Episode 125: You Can Make It Work: Working Parents in Britain with Sarah Stoller


Subscribe on iTunes or Stitcher.

"Every generation of historians is really just trying to understand their parents," my colleague Sarah Stoller tells me in his week's interview. And that's what we do--we go back to the 70s, 80s and 90s to learn about the history of working parents.

It’s not all shoulder pads and aerobics. People like our mothers started to pursue ambitious, professional careers in the 70s and 80s—and try to raise children at the same time. This required a new kind of negotiation with the workplace. How would working parents juggle their work lives and their home lives?

I’m going to jump to the spoiler in this description: what happened was that people had to do both. There was this assumption that people could make all of the demanding parts of their lives work together without any kind of sacrifice as long as they were organized and perfect. The onus was on the individual to find some kind of balance between work and life. NOT on employers to try to provide people with decent working conditions and real flexibility.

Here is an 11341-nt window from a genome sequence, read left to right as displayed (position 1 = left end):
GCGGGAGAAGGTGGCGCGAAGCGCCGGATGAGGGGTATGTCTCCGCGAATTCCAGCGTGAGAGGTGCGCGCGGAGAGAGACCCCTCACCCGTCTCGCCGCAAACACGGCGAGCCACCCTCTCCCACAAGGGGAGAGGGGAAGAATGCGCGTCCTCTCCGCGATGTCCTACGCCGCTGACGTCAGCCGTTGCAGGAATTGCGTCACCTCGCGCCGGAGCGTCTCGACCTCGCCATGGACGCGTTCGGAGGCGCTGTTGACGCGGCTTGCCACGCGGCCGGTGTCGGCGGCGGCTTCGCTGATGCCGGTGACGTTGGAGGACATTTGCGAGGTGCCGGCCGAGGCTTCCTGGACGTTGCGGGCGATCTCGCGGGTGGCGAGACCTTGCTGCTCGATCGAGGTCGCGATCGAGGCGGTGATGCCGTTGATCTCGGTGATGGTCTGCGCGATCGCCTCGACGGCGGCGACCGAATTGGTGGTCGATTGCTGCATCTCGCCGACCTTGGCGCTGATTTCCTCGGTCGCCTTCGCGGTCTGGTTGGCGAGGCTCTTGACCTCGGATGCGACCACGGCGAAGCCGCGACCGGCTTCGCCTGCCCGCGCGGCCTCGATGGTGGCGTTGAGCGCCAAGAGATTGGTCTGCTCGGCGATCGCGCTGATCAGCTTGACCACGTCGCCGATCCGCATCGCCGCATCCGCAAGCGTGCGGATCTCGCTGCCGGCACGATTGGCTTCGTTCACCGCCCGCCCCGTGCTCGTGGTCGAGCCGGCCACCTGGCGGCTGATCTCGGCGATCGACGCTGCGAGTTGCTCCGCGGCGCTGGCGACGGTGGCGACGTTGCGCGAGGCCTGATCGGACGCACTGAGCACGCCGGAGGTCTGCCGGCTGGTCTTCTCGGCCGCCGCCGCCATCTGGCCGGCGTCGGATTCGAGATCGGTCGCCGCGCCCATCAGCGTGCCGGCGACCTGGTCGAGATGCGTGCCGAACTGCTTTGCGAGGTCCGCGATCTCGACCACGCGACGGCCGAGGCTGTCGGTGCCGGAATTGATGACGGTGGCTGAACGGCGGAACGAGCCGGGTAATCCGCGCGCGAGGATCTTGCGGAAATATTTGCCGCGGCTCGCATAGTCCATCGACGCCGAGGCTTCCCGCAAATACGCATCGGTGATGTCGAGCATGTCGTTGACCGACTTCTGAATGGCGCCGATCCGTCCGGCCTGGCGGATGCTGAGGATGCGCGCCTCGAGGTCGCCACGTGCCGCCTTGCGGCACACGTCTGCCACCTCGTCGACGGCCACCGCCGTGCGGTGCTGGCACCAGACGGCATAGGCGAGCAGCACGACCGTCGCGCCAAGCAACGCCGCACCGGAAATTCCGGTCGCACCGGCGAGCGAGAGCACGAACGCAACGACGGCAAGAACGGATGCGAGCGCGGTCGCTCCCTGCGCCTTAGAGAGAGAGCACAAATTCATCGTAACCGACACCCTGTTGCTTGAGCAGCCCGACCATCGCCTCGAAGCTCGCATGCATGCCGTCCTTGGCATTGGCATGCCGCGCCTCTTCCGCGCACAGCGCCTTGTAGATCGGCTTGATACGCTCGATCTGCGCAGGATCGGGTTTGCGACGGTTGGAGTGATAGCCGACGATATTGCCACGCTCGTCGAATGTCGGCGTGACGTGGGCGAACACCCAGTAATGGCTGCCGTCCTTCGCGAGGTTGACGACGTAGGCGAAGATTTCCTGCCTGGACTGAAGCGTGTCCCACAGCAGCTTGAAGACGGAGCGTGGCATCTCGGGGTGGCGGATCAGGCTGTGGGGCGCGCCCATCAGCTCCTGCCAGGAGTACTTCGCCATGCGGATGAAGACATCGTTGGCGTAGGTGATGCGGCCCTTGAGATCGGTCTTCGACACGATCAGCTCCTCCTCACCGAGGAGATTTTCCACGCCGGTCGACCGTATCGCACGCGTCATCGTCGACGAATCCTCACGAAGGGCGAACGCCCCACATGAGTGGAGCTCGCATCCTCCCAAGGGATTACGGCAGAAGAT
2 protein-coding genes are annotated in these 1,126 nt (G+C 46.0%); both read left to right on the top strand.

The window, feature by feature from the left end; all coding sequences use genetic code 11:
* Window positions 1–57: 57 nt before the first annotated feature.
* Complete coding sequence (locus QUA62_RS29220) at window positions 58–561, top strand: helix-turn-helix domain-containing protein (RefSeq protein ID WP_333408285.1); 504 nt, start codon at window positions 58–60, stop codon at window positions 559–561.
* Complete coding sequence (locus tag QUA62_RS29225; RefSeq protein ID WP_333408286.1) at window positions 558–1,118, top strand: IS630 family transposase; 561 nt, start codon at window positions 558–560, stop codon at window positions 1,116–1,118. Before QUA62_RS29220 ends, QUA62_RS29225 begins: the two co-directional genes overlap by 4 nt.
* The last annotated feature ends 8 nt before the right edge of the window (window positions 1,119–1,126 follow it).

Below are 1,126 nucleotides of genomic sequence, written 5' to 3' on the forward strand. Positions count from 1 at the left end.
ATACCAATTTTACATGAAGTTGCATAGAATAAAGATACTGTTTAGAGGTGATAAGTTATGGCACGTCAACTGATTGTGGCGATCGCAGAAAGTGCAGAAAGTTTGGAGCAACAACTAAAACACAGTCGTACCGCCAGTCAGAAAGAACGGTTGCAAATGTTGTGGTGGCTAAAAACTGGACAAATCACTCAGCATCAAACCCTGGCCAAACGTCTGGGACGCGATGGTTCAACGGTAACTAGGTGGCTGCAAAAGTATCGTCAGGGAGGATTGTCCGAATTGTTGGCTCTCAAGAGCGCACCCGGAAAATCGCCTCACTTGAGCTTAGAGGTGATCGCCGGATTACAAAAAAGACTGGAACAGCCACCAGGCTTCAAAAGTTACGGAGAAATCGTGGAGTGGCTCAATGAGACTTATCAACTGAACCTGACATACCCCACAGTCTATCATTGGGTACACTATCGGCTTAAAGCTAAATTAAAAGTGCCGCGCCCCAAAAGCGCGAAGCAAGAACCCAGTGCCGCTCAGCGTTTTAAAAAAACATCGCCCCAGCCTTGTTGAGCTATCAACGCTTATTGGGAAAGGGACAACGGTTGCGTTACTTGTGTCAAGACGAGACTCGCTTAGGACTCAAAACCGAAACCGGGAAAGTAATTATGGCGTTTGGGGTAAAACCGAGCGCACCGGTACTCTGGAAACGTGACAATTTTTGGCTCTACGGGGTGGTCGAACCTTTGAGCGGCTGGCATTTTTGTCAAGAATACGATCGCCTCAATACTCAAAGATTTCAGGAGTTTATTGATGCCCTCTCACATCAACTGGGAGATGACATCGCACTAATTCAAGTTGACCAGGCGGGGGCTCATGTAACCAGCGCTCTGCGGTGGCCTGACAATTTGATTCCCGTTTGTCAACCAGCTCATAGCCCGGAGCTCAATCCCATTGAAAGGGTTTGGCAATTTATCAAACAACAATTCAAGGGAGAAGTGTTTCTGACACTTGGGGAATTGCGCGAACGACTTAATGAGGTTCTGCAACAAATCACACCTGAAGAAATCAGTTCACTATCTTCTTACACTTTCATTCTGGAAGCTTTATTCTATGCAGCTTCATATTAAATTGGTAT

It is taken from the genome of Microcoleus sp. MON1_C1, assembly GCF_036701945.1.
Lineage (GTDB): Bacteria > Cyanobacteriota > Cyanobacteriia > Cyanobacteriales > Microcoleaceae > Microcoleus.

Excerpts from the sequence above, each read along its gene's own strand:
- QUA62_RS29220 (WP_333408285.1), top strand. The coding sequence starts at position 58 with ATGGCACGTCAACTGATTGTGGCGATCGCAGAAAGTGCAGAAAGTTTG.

It’s a great conversation which has a lot of relevance for the spot where we are today. If you’re curious about why everyone is so stressed these days and worried about wellness, give this episode a listen.

Further Reading:

Hochschild, Arlie with Anne Machung. The Second Shift: Working Parents and the Revolution at Home. New York: Viking, 1989.

Hendrick, Harry. Narcissistic parenting in an insecure world: A History of Parenting Culture 1920s to Present. London: Policy Press, 2016.

McIvor, Arthur. Working Lives: Work in Britain Since 1945. London: MacMillan, 2013.

McCarthy, Helen. “Women, Marriage, and Paid Work in Post-War Britain.” Women’s History Review (2016): 1-16. (Word Doc)

Interview Series Megapost

Episode 124: Indian Dams, the World Bank, and Environmentalism with Varsha Venkatasubramanian